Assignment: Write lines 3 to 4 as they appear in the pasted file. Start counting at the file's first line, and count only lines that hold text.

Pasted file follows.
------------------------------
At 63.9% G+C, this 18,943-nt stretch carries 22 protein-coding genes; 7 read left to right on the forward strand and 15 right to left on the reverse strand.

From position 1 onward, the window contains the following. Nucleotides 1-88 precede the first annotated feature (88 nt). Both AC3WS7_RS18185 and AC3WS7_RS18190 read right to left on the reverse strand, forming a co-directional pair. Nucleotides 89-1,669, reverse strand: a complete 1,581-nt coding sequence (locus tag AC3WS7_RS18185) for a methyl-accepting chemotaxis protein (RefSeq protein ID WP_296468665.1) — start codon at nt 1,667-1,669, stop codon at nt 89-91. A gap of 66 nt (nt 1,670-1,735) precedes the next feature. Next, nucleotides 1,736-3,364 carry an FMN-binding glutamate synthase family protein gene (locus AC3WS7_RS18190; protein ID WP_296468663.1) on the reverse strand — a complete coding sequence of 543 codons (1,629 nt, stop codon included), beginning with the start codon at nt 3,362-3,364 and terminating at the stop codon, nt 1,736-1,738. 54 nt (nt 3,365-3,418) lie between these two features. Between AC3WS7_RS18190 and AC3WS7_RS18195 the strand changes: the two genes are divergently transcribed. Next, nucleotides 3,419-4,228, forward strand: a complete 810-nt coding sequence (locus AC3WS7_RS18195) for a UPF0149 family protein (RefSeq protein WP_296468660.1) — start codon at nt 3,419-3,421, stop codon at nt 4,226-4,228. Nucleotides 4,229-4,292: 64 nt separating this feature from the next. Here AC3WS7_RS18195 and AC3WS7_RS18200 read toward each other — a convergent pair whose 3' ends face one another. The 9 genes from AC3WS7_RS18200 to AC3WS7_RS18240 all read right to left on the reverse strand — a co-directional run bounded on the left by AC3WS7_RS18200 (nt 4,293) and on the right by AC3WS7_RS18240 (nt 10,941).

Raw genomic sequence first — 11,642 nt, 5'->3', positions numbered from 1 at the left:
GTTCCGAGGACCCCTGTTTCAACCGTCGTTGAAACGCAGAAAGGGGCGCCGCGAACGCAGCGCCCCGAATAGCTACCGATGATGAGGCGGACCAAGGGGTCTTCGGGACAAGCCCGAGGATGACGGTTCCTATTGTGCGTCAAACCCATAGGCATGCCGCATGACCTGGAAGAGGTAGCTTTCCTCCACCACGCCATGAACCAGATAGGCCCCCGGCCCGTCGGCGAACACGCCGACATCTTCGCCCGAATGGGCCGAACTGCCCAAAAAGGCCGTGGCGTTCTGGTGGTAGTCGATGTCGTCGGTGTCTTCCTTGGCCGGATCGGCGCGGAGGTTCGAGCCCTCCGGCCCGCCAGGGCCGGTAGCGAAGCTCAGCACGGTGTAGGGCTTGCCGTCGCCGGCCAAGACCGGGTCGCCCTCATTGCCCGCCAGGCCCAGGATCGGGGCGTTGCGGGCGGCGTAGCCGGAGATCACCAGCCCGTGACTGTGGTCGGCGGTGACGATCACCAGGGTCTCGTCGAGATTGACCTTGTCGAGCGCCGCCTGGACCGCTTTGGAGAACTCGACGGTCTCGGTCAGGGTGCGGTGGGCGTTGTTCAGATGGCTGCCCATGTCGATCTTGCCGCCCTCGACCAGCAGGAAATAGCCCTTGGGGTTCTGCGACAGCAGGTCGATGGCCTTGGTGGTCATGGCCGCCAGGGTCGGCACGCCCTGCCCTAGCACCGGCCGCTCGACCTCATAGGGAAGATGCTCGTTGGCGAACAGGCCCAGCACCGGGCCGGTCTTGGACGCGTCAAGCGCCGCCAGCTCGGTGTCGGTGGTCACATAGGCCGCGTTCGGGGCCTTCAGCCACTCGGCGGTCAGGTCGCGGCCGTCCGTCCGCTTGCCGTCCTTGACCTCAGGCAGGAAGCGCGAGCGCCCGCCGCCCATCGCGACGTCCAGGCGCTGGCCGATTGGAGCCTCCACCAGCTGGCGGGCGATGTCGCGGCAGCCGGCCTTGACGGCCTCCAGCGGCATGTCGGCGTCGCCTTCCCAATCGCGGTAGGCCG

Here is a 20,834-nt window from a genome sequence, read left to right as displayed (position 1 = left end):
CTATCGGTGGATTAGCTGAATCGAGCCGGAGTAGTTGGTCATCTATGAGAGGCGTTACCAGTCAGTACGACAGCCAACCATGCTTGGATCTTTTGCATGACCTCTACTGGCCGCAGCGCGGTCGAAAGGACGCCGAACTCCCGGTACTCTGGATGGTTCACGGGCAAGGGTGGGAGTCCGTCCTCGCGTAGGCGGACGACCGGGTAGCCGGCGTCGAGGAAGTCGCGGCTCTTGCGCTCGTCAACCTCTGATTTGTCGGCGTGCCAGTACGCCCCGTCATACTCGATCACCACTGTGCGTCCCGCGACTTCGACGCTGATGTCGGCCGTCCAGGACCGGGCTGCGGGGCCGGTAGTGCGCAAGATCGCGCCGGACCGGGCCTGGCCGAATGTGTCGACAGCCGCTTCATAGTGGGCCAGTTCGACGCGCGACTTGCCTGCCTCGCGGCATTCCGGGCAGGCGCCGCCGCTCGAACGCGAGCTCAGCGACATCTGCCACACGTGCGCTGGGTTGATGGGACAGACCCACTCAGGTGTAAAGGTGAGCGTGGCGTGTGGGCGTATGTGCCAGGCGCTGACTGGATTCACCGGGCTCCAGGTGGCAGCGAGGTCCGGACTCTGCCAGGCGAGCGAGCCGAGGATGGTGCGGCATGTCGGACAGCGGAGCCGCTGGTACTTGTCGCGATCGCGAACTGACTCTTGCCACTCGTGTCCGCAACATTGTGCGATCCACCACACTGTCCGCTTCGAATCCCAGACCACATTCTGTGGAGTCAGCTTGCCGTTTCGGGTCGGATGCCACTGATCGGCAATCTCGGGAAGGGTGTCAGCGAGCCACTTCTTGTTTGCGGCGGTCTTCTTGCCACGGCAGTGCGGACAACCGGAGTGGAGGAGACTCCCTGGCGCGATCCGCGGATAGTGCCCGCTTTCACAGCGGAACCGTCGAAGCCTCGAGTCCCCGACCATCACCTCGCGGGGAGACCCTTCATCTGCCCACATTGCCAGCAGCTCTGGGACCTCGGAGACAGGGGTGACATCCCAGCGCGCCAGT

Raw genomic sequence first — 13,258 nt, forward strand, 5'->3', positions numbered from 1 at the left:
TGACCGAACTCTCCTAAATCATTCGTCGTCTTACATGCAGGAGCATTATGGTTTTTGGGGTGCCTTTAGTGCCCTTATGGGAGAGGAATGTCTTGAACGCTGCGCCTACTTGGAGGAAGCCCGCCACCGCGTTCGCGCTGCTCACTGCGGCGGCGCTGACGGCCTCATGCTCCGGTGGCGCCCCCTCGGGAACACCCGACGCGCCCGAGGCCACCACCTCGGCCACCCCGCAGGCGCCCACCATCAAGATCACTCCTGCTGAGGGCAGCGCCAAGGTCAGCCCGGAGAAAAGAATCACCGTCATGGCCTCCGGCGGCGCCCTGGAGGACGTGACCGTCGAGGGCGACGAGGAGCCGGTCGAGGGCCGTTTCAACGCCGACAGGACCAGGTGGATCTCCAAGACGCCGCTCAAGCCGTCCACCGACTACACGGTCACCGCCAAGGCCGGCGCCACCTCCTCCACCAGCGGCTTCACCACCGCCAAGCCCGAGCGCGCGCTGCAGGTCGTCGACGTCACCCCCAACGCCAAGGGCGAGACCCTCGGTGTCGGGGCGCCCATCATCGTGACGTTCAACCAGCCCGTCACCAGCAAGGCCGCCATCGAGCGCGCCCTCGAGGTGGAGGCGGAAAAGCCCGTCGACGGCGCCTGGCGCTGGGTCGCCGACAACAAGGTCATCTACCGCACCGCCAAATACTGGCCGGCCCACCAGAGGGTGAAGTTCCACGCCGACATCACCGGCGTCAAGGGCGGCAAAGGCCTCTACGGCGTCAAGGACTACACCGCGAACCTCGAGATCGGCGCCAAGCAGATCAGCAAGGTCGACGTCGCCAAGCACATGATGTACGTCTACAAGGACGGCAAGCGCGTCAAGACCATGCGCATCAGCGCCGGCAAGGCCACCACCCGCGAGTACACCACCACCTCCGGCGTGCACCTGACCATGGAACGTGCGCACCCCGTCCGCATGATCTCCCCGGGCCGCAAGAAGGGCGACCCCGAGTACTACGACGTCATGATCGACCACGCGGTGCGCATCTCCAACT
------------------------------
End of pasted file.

Raw genomic sequence first — 11,642 nt, 5'->3', positions numbered from 1 at the left:
GTTCCGAGGACCCCTGTTTCAACCGTCGTTGAAACGCAGAAAGGGGCGCCGCGAACGCAGCGCCCCGAATAGCTACCGATGATGAGGCGGACCAAGGGGTCTTCGGGACAAGCCCGAGGATGACGGTTCCTATTGTGCGTCAAACCCATAGGCATGCCGCATGACCTGGAAGAGGTAGCTTTCCTCCACCACGCCATGAACCAGATAGGCCCCCGGCCCGTCGGCGAACACGCCGACATCTTCGCCCGAATGGGCCGAACTGCCCAAAAAGGCCGTGGCGTTCTGGTGGTAGTCGATGTCGTCGGTGTCTTCCTTGGCCGGATCGGCGCGGAGGTTCGAGCCCTCCGGCCCGCCAGGGCCGGTAGCGAAGCTCAGCACGGTGTAGGGCTTGCCGTCGCCGGCCAAGACCGGGTCGCCCTCATTGCCCGCCAGGCCCAGGATCGGGGCGTTGCGGGCGGCGTAGCCGGAGATCACCAGCCCGTGACTGTGGTCGGCGGTGACGATCACCAGGGTCTCGTCGAGATTGACCTTGTCGAGCGCCGCCTGGACCGCTTTGGAGAACTCGACGGTCTCGGTCAGGGTGCGGTGGGCGTTGTTCAGATGGCTGCCCATGTCGATCTTGCCGCCCTCGACCAGCAGGAAATAGCCCTTGGGGTTCTGCGACAGCAGGTCGATGGCCTTGGTGGTCATGGCCGCCAGGGTCGGCACGCCCTGCCCTAGCACCGGCCGCTCGACCTCATAGGGAAGATGCTCGTTGGCGAACAGGCCCAGCACCGGGCCGGTCTTGGACGCGTCAAGCGCCGCCAGCTCGGTGTCGGTGGTCACATAGGCCGCGTTCGGGGCCTTCAGCCACTCGGCGGTCAGGTCGCGGCCGTCCGTCCGCTTGCCGTCCTTGACCTCAGGCAGGAAGCGCGAGCGCCCGCCGCCCATCGCGACGTCCAGGCGCTGGCCGATTGGAGCCTCCACCAGCTGGCGGGCGATGTCGCGGCAGCCGGCCTTGACGGCCTCCAGCGGCATGTCGGCGTCGCCTTCCCAATCGCGGTAGGCCG